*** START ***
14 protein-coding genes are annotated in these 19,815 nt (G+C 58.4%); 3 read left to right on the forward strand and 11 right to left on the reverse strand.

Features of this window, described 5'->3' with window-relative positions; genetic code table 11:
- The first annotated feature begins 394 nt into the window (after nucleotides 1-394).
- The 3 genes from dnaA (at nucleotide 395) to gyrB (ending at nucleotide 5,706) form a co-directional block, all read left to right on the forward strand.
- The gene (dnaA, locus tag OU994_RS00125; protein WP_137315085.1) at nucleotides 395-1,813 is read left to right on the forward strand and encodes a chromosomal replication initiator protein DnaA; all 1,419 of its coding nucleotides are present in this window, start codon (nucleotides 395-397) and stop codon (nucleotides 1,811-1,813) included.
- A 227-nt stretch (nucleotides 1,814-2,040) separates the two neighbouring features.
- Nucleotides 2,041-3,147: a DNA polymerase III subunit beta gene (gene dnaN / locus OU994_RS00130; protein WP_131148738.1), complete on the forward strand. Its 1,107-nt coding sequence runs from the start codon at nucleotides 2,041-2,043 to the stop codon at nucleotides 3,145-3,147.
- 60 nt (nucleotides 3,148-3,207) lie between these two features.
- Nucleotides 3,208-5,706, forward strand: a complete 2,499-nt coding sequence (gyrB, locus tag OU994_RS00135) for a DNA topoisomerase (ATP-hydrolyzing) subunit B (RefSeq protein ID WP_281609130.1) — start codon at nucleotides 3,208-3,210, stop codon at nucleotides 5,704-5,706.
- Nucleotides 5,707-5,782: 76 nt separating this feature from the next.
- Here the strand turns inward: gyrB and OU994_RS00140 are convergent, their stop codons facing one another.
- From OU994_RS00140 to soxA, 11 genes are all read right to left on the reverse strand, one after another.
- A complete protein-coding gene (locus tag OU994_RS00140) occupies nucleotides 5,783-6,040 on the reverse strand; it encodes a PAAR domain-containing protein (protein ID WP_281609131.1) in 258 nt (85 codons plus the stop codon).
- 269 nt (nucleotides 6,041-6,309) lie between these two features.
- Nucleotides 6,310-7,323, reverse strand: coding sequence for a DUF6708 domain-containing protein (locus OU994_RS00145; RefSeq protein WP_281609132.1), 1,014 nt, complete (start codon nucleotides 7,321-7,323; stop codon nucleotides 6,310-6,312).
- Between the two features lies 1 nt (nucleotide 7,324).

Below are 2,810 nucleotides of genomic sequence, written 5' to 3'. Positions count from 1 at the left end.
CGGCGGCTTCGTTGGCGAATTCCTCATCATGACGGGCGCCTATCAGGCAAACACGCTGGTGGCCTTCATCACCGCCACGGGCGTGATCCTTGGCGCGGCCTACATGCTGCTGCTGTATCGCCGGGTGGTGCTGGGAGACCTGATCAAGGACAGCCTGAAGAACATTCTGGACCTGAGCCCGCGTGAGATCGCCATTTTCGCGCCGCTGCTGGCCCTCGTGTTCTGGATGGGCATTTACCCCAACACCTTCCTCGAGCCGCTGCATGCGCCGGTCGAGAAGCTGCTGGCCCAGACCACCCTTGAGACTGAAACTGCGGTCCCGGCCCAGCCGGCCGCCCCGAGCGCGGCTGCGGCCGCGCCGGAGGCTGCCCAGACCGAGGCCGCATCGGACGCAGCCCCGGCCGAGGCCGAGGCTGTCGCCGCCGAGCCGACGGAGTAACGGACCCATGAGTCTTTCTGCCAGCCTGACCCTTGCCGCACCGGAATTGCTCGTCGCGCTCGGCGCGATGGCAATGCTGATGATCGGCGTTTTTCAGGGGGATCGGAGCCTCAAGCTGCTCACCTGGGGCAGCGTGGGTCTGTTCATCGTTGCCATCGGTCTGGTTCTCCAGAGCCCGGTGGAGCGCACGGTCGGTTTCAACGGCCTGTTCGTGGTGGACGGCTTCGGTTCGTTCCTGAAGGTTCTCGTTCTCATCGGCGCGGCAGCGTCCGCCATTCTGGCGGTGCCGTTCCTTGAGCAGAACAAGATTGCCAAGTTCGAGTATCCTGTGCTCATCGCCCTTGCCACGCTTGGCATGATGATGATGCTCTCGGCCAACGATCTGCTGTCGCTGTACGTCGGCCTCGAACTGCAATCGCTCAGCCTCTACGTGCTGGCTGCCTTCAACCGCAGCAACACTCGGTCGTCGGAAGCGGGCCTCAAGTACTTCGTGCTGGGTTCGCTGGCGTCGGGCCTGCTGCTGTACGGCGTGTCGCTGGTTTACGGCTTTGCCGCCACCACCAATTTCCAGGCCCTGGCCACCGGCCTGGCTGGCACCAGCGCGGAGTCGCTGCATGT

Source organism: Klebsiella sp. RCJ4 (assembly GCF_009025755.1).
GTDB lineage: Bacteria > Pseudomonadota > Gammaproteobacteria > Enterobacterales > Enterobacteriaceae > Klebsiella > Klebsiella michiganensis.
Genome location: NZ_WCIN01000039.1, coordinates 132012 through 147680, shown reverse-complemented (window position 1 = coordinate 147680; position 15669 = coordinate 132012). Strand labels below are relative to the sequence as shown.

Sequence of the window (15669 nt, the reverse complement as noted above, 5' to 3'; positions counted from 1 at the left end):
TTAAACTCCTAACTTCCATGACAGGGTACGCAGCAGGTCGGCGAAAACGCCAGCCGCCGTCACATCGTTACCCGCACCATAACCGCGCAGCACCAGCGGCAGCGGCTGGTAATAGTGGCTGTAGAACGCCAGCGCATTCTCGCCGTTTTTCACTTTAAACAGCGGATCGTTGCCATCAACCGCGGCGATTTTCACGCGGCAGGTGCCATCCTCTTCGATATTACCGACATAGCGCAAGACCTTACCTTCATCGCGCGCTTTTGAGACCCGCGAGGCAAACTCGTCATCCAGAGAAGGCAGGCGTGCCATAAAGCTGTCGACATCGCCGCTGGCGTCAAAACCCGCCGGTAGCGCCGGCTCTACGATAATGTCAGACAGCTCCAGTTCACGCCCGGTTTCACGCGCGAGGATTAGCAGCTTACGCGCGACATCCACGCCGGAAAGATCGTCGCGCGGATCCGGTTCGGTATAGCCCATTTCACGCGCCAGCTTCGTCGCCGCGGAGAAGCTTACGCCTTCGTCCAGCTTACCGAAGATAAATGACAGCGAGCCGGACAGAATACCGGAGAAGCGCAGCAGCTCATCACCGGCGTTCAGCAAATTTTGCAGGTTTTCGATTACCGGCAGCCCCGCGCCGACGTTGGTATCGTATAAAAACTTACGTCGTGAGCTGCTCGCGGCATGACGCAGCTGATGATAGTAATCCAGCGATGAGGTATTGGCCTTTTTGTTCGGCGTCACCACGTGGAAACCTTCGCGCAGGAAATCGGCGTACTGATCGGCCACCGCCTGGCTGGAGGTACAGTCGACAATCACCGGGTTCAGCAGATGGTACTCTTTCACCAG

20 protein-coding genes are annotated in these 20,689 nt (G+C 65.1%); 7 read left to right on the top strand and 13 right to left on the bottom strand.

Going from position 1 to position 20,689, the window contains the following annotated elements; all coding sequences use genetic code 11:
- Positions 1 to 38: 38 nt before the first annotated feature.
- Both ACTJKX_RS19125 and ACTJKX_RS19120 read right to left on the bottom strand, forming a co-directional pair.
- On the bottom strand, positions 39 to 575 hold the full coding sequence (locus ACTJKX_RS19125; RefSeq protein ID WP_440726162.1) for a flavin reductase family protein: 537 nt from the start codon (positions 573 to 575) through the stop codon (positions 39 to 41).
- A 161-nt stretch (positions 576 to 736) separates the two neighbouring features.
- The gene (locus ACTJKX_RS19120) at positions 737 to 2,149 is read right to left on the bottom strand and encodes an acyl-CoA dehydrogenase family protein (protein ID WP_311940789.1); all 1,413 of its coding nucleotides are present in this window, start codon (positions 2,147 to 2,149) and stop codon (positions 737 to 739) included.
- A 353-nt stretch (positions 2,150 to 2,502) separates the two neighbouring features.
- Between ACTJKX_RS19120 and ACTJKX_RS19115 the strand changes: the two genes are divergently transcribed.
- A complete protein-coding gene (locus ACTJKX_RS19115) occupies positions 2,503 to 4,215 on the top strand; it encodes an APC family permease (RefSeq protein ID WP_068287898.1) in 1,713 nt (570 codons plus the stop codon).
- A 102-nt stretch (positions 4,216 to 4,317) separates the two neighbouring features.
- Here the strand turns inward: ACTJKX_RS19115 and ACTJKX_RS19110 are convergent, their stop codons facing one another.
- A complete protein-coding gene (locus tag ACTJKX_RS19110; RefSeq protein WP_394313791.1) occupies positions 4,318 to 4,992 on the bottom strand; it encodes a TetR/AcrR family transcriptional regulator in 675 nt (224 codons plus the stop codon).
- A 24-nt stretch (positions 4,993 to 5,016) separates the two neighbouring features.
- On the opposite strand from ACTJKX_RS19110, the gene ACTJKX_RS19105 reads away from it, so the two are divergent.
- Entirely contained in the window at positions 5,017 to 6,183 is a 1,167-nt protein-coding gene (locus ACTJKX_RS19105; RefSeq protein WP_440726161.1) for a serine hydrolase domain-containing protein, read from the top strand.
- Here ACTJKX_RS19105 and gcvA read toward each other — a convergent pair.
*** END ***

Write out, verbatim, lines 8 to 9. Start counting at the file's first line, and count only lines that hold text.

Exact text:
- 60 nt (nucleotides 3,148-3,207) lie between these two features.
- Nucleotides 3,208-5,706, forward strand: a complete 2,499-nt coding sequence (gyrB, locus tag OU994_RS00135) for a DNA topoisomerase (ATP-hydrolyzing) subunit B (RefSeq protein ID WP_281609130.1) — start codon at nucleotides 3,208-3,210, stop codon at nucleotides 5,704-5,706.